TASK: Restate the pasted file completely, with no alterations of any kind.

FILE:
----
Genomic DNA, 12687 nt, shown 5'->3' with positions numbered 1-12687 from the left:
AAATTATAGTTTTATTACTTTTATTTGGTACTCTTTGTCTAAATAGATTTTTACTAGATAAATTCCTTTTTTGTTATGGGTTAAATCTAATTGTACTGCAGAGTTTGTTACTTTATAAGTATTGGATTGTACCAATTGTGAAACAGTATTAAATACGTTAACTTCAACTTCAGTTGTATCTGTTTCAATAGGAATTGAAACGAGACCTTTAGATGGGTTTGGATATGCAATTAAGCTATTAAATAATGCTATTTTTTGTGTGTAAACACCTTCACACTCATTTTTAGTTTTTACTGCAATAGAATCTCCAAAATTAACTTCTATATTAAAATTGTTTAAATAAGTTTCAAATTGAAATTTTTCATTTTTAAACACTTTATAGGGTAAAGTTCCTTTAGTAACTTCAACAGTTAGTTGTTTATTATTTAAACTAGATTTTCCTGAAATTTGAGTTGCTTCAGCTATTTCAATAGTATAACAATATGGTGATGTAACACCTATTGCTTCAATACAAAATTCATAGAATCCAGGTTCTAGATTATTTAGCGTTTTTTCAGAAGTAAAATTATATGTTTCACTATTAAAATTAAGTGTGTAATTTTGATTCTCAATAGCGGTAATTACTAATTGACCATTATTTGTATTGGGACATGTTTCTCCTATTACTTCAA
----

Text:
Genomic DNA, 12687 nt, shown 5'->3' with positions numbered 1-12687 from the left:
AAATTATAGTTTTATTACTTTTATTTGGTACTCTTTGTCTAAATAGATTTTTACTAGATAAATTCCTTTTTTGTTATGGGTTAAATCTAATTGTACTGCAGAGTTTGTTACTTTATAAGTATTGGATTGTACCAATTGTGAAACAGTATTAAATACGTTAACTTCAACTTCAGTTGTATCTGTTTCAATAGGAATTGAAACGAGACCTTTAGATGGGTTTGGATATGCAATTAAGCTATTAAATAATGCTATTTTTTGTGTGTAAACACCTTCACACTCATTTTTAGTTTTTACTGCAATAGAATCTCCAAAATTAACTTCTATATTAAAATTGTTTAAATAAGTTTCAAATTGAAATTTTTCATTTTTAAACACTTTATAGGGTAAAGTTCCTTTAGTAACTTCAACAGTTAGTTGTTTATTATTTAAACTAGATTTTCCTGAAATTTGAGTTGCTTCAGCTATTTCAATAGTATAACAATATGGTGATGTAACACCTATTGCTTCAATACAAAATTCATAGAATCCAGGTTCTAGATTATTTAGCGTTTTTTCAGAAGTAAAATTATATGTTTCACTATTAAAATTAAGTGTGTAATTTTGATTCTCAATAGCGGTAATTACTAATTGACCATTATTTGTATTGGGACATGTTTCTCCTATTACTTCAA